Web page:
Hamlet, Lyceum Theatre, Edinburgh

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In his new production of Hamlet for Birmingham Rep at the Edinburgh Festival, Calixto Bieito has most surely achieved his primary objective - that of making the audience feel as if they have never seen the piece before. In the same way, although not as effectively or imaginatively, as Baz Luhrmann made Romeo and Juliet not Shakespeare's but his very own, so Bieito has hijacked Hamlet. He doesn't so much suspend the audience's disbelief as stretch it to alarming proportions. I'm not convinced that Bieito has much faith in Shakespeare's play or even understands it. He wouldn't other- wise have decimated it, deconstructed it - and reduced its many incidents to a distant echo of Shakespeare's text.

Under the pink neon-lit sign of the Palace nightclub, the action takes place a million miles from Elsinore. Hamlet's initial vision of the ghost happens not on the gun platform but in a pill- and alcohol-induced semi-coma and, while not exactly Hamlet the Musical, it is certainly unusual to have a pianist (Karl Daymond) on stage throughout.

When the characters' speeches and songs overlap, the effect is not so much one of broken rhythms and fragmented sentences heightening the dramatic confusion as an incoherent babble. George Anton, who has worked with Bieito before, has a challenging time in the role of Hamlet, tantalisingly on the verge of capturing his multi-dimensional personality or conveying the disarray of his thinking.

Rachel Pickup is a particularly passive fair Ophelia, while Rupert Frazer makes a smoothly vicious Polonius, a shadowy figure who quietly observes Hamlet's gratuitous rape of his daughter. Reigning over this scene of sickness and corruption are Diane Fletcher, impressive as Gertrude, and George Costigan as Claudius.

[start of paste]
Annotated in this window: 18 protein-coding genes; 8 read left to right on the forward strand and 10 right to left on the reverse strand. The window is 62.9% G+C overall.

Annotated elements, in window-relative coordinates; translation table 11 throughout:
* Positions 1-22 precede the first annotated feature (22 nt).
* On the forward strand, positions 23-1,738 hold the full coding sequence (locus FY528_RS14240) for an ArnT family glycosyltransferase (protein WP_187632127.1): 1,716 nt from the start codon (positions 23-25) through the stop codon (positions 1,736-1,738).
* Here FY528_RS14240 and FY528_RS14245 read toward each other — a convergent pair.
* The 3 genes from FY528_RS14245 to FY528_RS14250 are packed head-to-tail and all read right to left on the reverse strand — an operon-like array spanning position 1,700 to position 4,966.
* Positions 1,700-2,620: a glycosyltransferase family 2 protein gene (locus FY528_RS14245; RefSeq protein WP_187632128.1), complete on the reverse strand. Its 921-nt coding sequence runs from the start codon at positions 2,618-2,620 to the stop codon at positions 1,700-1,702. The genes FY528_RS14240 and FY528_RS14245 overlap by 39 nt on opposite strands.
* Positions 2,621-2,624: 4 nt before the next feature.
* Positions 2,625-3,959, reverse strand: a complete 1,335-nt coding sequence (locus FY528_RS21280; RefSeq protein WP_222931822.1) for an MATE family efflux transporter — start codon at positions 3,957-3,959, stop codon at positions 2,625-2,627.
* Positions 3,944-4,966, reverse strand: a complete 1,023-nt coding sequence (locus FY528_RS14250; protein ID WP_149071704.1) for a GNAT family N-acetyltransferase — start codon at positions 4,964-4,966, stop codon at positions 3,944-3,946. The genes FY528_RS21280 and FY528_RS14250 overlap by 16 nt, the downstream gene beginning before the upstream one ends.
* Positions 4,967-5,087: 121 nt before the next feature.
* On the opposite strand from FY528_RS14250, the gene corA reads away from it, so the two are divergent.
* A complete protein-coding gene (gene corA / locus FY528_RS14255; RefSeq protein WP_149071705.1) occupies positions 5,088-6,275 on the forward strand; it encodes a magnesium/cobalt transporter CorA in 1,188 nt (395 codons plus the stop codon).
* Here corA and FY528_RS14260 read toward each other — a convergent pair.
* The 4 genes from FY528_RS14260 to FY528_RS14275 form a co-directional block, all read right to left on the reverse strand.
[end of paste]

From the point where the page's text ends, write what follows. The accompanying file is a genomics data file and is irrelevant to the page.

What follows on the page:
Popular and populist in a particular way, and audacious within Bieito's unmistakable stylistic range, it will bewilder anyone who isn't familiar with Shakespeare's original, and frustrate many who are. Give Bieito a throne contaminated by regicide, fratricide, adultery and incest, and he immediately throws in callous abuse and bloody beatings.

Is it, I wonder, because he has nothing else to believe in, no other way to express the physical and mental illness that colour the play? The loss of set-pieces such as the gravediggers' comic episode, and the paring down of the play's vivid mental pictures reduces Shakespeare's art to mindless sex and violence. This is a production with attitude, all right, but Hamlet is a revenge tragedy with more dimensions than this cardboard cut-out parody suggests.

To 30 August (0131-473 2000); at Birmingham Rep from 9 September (0121-236 4455)